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the pro-democracy movement. sally will be of below emerita that so many of these students have been arrested he said roughly a 1000 people have been detained as part of this day's long standoff now whether or not it will bring an end or at least to tone down this protest movement i think at the moment at this stage is unlikely we've spoken to a number of protesters who feel that their fellow students who were caught up in this who have been detained risk so much they face up to 10 years in prison if they're charged with writing many feel that they have to continue this protest movement and not let down those who have been arrested so far and what we have seen over this the course of this protest movement these students read these protests as we do have the ability to to reinvent this movement and to keep the mentum and to keep drawing crowds on to the street weekend after weekend. and charlotte in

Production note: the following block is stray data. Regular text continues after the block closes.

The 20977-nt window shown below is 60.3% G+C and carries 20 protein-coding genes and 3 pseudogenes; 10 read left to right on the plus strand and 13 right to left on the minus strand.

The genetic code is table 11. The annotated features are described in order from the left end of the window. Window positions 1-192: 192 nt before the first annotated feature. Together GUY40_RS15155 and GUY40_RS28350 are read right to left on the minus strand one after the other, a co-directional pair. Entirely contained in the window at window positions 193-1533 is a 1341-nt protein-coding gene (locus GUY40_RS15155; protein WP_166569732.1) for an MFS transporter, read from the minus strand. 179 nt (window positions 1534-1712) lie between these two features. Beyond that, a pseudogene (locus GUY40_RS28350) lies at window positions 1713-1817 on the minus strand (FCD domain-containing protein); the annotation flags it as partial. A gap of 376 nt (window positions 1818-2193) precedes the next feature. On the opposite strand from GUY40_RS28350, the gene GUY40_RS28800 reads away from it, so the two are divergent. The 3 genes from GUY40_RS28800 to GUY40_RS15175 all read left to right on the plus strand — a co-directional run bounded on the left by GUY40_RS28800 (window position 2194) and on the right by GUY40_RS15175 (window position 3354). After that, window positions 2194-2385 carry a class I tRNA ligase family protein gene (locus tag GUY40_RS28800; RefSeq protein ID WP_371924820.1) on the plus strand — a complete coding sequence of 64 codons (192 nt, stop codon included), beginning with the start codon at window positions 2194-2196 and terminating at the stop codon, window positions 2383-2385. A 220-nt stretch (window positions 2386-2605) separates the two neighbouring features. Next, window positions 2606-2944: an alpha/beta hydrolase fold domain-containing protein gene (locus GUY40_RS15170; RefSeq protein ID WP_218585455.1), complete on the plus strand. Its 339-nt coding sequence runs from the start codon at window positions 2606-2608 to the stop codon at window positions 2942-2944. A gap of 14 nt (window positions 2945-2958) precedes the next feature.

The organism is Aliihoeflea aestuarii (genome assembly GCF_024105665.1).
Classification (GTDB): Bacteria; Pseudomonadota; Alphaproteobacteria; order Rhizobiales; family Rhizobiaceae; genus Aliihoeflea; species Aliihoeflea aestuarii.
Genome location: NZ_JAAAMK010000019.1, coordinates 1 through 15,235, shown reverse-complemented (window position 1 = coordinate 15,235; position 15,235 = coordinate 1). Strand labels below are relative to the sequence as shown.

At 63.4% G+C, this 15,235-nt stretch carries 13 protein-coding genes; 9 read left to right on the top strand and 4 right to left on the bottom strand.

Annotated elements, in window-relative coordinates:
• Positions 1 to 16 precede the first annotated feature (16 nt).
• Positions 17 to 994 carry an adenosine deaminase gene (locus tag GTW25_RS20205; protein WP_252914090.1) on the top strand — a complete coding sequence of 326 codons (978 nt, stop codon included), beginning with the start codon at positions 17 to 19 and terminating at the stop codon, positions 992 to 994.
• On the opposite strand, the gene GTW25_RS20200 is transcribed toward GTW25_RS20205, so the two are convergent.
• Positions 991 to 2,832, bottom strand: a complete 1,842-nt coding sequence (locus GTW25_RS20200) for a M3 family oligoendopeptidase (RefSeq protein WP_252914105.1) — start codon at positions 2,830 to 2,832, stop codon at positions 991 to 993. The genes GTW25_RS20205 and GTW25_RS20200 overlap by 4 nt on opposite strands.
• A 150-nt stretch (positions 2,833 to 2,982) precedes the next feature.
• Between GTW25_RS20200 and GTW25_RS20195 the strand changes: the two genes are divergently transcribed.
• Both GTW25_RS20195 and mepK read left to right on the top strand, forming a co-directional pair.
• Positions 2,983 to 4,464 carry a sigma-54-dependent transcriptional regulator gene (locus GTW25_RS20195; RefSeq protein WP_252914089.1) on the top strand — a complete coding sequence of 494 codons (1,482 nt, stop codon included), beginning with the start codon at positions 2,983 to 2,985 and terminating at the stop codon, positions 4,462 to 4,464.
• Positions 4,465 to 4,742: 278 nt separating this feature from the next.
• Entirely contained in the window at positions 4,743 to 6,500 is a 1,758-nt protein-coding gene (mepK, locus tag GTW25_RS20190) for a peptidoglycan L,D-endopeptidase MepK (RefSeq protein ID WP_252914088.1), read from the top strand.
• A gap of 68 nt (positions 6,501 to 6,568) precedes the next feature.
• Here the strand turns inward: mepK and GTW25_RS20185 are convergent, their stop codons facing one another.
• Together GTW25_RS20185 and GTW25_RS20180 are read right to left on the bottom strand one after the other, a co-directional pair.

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a separate development a former employee of the british consulate in hong kong says he was detained and tortured by china's secret police a britain has now silent the chinese ambassador in london what can you tell us about this case. well these are revelations that really do cut to the heart of this protest movement now simon chang the former british consulate employee has given various interviews he's also written a statement alleging that he was tortured after he was detained during a trip to mainland china he the allegations are quite difficult reading clude the fact that he was put in stress positions sleep deprivation he said he was beaten as well and this is something that is have of course sent shock waves across hong kong here among the protest movement this is exactly why so many people took to the streets in the 1st place fear of mainland china encroaching on their rights on their freedoms here in hong kong as you say the british foreign minister has now